MLK, The Declaration and The America Dream
by Debbie Georgatos on January 20, 2014 at 7:55 PM
Today, as we all rightly honor the invaluable contributions Dr. Martin Luther King made to American culture and society, we should also ask ourselves, “What steps can America make today to further his beautiful and important dream that …”
“ …my four little children will one day live in a nation where they will not be judged by the color of their skin but by the content of their character.”
In his “I Have a Dream” speech, on August 28th, 1963, one of the most profound speeches in American and world history, Dr. King said that his dream was “deeply rooted” in the American Dream. Read the transcript of his speech, or better yet, watch and listen to it here. He rightfully demanded an end to the hideous evil of racial segregation, but ultimately, in an even higher call, he demanded equal access for all to the “American Dream.”
In this speech, Martin Luther King referred to the Declaration of Independence and the Constitution as “magnificent.” Dr. King repeated the expression “let freedom ring” no less than eight times in his magnificent speech in 1963.
In a long conversation on the day before MLK Day 2014, a dear friend who is a patriotic, conservative black Republican woman, told me she had declined two offers to sit on floats in the annual Martin Luther King Day Parades. She explained in essence that MLK celebrations that should focus on his goal of equal rights among the races, have been been hijacked by the Far Left who are urging policies, like forced income equality/socialism, that will hurt black Americans. She does not want to be seen as supporting these Left wing goals.
What would MLK think about the signature political and economic dispute in America today, which is whether America should remain tethered to our liberty-based roots in the Declaration, the Constitution, and our free market system, or whether it should move toward a far more government-controlled, socialism-based society and economy, using the tax system to forcibly redistribute wealth, and facilitating the government’s more rigorous control over our economy?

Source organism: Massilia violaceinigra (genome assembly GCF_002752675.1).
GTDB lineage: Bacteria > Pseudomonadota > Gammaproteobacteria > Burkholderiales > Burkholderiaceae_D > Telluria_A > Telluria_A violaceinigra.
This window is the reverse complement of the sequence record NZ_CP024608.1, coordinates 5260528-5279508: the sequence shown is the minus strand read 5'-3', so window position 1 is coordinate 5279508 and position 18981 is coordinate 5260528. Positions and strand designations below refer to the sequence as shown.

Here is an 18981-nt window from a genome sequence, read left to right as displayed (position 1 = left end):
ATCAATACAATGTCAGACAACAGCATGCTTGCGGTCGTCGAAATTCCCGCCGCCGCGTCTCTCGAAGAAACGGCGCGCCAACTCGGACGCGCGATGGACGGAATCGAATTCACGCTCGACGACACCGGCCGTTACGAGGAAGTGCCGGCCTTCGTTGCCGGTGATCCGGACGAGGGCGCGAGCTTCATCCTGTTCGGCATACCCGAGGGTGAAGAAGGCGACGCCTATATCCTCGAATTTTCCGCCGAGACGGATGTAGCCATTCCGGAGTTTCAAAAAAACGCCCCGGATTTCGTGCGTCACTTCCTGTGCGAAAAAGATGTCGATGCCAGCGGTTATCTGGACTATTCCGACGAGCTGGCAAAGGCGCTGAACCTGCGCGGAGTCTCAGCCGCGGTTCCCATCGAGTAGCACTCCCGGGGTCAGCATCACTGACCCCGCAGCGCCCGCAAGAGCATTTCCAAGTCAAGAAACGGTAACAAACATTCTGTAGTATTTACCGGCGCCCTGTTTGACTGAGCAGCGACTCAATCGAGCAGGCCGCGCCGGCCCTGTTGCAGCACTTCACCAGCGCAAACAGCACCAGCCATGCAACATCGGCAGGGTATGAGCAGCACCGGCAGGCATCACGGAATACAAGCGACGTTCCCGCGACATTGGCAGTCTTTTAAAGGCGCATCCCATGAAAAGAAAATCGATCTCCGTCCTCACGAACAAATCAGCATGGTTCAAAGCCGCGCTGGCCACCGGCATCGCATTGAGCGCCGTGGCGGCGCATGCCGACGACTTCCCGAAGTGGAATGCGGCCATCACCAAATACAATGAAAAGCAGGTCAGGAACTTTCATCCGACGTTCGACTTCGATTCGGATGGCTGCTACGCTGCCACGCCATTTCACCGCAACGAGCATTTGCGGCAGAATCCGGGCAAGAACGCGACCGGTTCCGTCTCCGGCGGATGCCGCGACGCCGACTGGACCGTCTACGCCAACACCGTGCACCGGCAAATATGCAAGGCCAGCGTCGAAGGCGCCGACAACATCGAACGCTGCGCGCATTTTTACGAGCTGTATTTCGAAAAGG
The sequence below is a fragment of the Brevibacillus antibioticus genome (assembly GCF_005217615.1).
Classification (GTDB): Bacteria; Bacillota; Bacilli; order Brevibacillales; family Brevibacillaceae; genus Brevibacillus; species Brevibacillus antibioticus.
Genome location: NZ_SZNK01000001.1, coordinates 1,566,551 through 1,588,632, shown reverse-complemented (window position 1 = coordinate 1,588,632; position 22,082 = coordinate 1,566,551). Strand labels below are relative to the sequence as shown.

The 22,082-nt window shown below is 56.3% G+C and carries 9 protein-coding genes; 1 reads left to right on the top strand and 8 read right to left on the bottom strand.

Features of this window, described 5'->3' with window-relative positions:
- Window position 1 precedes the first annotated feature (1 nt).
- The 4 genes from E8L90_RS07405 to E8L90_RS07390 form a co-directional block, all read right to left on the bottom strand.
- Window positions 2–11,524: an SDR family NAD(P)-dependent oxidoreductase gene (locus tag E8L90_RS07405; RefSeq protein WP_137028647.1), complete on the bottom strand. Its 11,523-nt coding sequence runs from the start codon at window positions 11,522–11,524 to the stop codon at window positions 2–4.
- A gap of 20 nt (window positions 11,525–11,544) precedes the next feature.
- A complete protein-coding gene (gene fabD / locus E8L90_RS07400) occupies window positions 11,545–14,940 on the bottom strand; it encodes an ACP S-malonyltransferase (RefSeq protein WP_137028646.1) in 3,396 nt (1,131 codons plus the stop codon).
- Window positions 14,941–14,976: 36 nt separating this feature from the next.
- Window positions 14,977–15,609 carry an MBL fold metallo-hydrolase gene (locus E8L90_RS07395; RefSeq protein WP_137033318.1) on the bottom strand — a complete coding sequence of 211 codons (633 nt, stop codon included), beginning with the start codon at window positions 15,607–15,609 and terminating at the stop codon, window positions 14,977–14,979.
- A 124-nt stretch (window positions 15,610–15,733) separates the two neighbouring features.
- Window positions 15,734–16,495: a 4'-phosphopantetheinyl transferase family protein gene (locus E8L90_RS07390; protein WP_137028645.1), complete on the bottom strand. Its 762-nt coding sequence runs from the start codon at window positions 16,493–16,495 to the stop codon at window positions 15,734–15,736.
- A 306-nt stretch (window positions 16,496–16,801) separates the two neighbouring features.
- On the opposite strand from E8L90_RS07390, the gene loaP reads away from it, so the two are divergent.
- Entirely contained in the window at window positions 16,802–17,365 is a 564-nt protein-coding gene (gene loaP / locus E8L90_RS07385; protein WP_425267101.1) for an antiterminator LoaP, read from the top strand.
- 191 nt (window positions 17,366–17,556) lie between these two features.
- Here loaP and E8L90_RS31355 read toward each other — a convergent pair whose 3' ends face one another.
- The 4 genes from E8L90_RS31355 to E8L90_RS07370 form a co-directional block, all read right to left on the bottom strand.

In Chicago, the day before MLK day, two thousand Americans gathered at a church to celebrate Dr. King’s birthday and to “reclaim Dr. King’s Vision for Economic Equality.” Their demands included universal “free” health care, economic equality, public funding of schooling from pre-K through a postgraduate Master’s degree, and a more progressive tax system. They denounced racism (agreed!), capitalism (my friend’s point), and even fracking.
In fairness to these Chicagoans, there are a small number of MLK quotes in which he says or implies that “maybe” America should move toward democratic socialism. While is it unclear what exactly he meant, his frustration in the 1960’s with a nation slow to bring full equality to black Americans, and the plight of many blacks who were impoverished under segregation, might explain a flirtation with the idea that government should forcibly redistribute wealth.
In fairness to MLK, he spoke before most of America had a clear picture of the indescribable suffering and poverty that socialism (use of government force for wealth redistribution) has wreaked on the inhabitants of Cuba, Argentina, and Venezuela etc. This was before the world watched as the socialist/communist countries of the eastern European block overthrew that system and demanded freedom. It was before we all knew and saw that socialism hurts people, especially the poor. Before we saw that Cubans risk life and limb to reach America, but never the other way around.
When Dr. King implored that all people be “judged” by the content of their character, he was urging individuals be judged based on merit. He repeated and repeated, “let freedom ring.”
You cannot have the freedom Dr. King urged at the same time you have the government escalating its forcible confiscation of the earnings of private citizens to give it to other private citizens. That is the opposite of freedom. That’s tyranny.
Collectively Americans come together to honor Dr. Martin Luther King’s immeasurable contribution toward racial understanding and equal rights in our country. We recommit to advancing racial equality and respect. We work to open the doors for more and more to join the American Dream. Because we love the freedom that Dr. King so loved, we should all wholeheartedly reject the socialist agenda that crushes freedom and the American Dream.